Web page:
Ida B. Wells was an African American woman who achieved national and international fame as a journalist, public speaker, and community activist at the turn of the twentieth century. In this new edition Jacqueline Jones Royster sheds light on the specific events, such as the yellow fever epidemic, that spurred Wells’s progression towards activism. Wells’s role as a public figure is further explored in the newly included excerpt from Wells’s autobiography, Crusade for Justice
, which focuses on a crucial moment in her campaign, her first British tour, when Wells gained leverage in pushing lynching to a higher level of attention nationally and internationally. As Wells’s writings continue to play a key role in understanding both complex race relations and peace and justice as global concepts, Southern Horrors: Lynch Law in All Its Phases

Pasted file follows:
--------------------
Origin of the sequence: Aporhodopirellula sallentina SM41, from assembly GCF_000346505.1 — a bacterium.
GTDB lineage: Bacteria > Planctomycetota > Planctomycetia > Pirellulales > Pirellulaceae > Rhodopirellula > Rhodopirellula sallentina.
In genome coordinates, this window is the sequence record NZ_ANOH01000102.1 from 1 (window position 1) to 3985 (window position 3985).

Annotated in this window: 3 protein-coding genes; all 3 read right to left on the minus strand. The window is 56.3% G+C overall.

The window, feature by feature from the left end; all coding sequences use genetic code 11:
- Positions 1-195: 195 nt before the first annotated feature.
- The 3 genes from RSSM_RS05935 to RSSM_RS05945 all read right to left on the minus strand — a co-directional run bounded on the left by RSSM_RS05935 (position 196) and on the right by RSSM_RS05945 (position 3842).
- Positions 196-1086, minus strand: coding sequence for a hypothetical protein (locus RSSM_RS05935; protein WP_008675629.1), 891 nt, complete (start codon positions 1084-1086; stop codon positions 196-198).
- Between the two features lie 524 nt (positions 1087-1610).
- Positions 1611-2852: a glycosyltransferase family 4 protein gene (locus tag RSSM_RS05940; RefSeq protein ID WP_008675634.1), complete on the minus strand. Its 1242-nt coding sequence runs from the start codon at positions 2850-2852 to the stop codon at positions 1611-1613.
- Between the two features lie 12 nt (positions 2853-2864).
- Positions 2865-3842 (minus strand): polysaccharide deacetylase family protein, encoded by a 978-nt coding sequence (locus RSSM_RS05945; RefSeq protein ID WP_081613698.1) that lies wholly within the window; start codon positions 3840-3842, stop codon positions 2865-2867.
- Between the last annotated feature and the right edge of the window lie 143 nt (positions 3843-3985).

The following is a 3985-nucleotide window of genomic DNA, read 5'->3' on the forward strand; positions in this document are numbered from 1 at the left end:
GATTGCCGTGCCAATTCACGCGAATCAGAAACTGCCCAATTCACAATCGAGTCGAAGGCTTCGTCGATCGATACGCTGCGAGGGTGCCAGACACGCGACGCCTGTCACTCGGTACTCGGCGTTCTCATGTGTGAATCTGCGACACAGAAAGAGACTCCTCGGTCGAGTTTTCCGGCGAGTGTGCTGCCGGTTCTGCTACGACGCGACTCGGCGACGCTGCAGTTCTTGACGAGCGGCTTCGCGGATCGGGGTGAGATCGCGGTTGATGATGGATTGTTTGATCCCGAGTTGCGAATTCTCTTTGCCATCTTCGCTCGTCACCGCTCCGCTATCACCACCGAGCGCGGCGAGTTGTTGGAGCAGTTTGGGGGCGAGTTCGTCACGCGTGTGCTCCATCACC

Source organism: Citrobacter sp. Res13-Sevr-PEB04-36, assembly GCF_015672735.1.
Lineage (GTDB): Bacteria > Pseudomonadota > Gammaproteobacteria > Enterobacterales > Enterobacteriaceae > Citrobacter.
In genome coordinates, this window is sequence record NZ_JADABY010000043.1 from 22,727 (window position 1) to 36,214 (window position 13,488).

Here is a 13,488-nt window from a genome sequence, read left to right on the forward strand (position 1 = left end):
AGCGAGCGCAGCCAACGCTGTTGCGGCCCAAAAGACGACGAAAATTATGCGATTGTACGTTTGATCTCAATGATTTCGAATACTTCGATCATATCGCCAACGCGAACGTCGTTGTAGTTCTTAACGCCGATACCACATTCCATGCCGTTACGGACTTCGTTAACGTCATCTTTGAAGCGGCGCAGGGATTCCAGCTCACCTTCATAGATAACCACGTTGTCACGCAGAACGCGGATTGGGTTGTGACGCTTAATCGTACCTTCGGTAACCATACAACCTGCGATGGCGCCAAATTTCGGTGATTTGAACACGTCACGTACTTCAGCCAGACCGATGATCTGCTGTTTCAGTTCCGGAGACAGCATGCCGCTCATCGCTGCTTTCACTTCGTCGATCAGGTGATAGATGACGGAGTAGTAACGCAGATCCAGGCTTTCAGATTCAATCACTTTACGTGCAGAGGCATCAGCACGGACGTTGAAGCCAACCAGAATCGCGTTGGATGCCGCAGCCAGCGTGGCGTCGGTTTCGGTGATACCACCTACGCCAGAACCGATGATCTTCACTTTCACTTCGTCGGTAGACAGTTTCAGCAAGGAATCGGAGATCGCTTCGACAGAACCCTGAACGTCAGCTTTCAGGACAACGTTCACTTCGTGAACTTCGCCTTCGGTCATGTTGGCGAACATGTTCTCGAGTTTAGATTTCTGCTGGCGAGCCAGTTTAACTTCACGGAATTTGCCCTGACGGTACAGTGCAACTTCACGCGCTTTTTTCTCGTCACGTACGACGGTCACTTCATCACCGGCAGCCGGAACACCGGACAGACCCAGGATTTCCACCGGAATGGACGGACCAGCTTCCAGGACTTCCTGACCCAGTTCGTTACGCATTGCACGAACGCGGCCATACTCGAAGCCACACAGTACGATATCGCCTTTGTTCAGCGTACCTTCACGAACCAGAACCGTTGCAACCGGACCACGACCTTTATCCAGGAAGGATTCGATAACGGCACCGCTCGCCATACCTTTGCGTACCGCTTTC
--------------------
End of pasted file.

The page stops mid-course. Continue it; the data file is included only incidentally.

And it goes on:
and A Red Record
have been retained in the second edition. Features such as a chronology, questions for consideration, a bibliography, and an index are also included to aid students’ understanding of the historical context and significance of Ida B. Wells’s work.